Corning has rallied almost 5% since our addition of the stock to the Investment Portfolio about a month ago, while the S&P 500 is up about 2.5% in that period. No major news has moved the stock in that period. Our entry was predicated on the important technical setup of a large volume breakout above $16, followed by low volume selling to near that prior resistance.
We still like the long-term investment idea, and the fundamental reasoning that got us into the position remains unchanged. As we first laid out when we unveiled our investment portfolio, one of our main goals is to use options to take advantage of additional yield / protection based on important technical levels. In GLW’s case, that means looking at the options setup at the moment as an opportunity to add some extra juice for an already profitable position.
Given the approaching holiday season, we like the idea of selling optionality, particularly in a value name like GLW where we see limited downside and no negative catalysts, but no news announcements scheduled in the interim. Moreover, the technical situation is conducive, with obvious support and resistance that are unlikely to be breached in the quiet period over the next few weeks:[caption id="attachment_33493" align="alignnone" width="600"] GLW daily, Courtesy of Bloomberg[/caption]
$18 is strong resistance after the reversal in late October after the breakout above the $16 level. Meanwhile, $16 is strong support given that it is near the high from May, and the stock broke out above that level after 2 years of price action below it.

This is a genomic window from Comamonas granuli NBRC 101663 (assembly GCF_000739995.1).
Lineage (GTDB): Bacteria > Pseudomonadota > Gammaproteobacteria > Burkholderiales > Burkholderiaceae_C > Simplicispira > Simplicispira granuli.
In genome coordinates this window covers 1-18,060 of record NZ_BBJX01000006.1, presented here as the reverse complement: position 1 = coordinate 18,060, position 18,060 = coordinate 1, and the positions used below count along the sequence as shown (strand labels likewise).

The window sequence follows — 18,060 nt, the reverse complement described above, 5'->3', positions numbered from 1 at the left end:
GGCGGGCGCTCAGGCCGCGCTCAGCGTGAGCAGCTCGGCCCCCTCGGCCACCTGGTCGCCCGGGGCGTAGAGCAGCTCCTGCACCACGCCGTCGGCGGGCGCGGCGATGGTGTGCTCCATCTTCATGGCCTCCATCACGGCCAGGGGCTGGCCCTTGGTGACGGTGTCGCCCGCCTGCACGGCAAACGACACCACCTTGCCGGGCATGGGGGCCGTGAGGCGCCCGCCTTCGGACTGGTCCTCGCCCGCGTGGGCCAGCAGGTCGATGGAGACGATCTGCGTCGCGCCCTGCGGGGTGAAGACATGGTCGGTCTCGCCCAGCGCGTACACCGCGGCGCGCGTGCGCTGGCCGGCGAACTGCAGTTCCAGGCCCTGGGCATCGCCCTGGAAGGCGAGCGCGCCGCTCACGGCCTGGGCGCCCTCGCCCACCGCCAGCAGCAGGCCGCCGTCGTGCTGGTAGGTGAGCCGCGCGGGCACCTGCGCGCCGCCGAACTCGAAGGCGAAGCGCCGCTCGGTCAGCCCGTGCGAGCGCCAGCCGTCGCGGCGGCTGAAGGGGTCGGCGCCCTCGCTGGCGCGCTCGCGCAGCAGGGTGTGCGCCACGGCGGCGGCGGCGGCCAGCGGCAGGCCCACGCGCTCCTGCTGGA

With those levels in mind, and the holiday season backdrop, here is our structure for adding incremental yield against our long GLW stock position:
Trade: Overlay Against 100 shares of Long GLW ($17.08) Sell Jan 16 / 18 Strangle at $0.40
— Sell to Open 1 Jan 16 Put at $0.20
— Sell to Open 1 Jan 18 Call at $0.20
Trade Rationale: The total premium is almost 2.5% of the current spot price, a decent return over the next 5 weeks if the stock remains between 16 and 18, which we view as quite likely. In addition, as an investment position, this is a situation where we are willing to take the downside risk of adding to the position below 15.60 (our break-even on the downside) if the stock gets down there by January expiry. On the upside, we get called away at $18, for a break-even sale price of $18.40, or more than 10% above our purchase price on November 6th.
Because the sale of the Put requires margin on the position this overlay is not for everyone. The better trade for those with margin would be selling an 18 call on a rally closer to 18 in the stock and getting similar premium for that sale.